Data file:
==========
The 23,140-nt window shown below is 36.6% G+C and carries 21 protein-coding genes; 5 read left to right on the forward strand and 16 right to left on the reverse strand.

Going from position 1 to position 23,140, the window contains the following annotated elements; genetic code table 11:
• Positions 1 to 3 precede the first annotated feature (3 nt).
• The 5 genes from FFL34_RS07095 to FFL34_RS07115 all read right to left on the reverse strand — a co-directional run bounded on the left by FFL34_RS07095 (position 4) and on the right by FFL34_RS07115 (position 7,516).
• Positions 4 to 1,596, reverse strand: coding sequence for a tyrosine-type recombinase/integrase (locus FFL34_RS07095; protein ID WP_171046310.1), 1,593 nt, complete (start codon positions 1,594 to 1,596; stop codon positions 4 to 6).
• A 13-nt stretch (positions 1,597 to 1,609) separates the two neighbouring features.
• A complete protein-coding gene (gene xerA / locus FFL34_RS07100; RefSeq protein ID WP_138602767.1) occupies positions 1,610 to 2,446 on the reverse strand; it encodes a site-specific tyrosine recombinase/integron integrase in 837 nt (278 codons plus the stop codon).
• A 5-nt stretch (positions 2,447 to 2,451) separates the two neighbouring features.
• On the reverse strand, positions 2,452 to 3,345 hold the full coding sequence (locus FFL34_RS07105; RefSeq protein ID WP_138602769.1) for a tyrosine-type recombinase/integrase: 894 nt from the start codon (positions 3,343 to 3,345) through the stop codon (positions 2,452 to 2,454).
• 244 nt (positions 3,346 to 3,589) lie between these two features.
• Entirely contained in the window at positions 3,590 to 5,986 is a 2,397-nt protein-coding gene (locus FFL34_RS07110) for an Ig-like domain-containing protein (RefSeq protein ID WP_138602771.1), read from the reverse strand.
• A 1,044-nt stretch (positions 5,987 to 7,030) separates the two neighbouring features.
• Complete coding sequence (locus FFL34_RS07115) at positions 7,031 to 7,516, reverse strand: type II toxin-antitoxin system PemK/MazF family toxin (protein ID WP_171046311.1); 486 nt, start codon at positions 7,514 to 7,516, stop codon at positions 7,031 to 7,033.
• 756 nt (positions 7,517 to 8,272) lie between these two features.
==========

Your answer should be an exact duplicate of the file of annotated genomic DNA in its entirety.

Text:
The 23,140-nt window shown below is 36.6% G+C and carries 21 protein-coding genes; 5 read left to right on the forward strand and 16 right to left on the reverse strand.

Going from position 1 to position 23,140, the window contains the following annotated elements; genetic code table 11:
• Positions 1 to 3 precede the first annotated feature (3 nt).
• The 5 genes from FFL34_RS07095 to FFL34_RS07115 all read right to left on the reverse strand — a co-directional run bounded on the left by FFL34_RS07095 (position 4) and on the right by FFL34_RS07115 (position 7,516).
• Positions 4 to 1,596, reverse strand: coding sequence for a tyrosine-type recombinase/integrase (locus FFL34_RS07095; protein ID WP_171046310.1), 1,593 nt, complete (start codon positions 1,594 to 1,596; stop codon positions 4 to 6).
• A 13-nt stretch (positions 1,597 to 1,609) separates the two neighbouring features.
• A complete protein-coding gene (gene xerA / locus FFL34_RS07100; RefSeq protein ID WP_138602767.1) occupies positions 1,610 to 2,446 on the reverse strand; it encodes a site-specific tyrosine recombinase/integron integrase in 837 nt (278 codons plus the stop codon).
• A 5-nt stretch (positions 2,447 to 2,451) separates the two neighbouring features.
• On the reverse strand, positions 2,452 to 3,345 hold the full coding sequence (locus FFL34_RS07105; RefSeq protein ID WP_138602769.1) for a tyrosine-type recombinase/integrase: 894 nt from the start codon (positions 3,343 to 3,345) through the stop codon (positions 2,452 to 2,454).
• 244 nt (positions 3,346 to 3,589) lie between these two features.
• Entirely contained in the window at positions 3,590 to 5,986 is a 2,397-nt protein-coding gene (locus FFL34_RS07110) for an Ig-like domain-containing protein (RefSeq protein ID WP_138602771.1), read from the reverse strand.
• A 1,044-nt stretch (positions 5,987 to 7,030) separates the two neighbouring features.
• Complete coding sequence (locus FFL34_RS07115) at positions 7,031 to 7,516, reverse strand: type II toxin-antitoxin system PemK/MazF family toxin (protein ID WP_171046311.1); 486 nt, start codon at positions 7,514 to 7,516, stop codon at positions 7,031 to 7,033.
• 756 nt (positions 7,517 to 8,272) lie between these two features.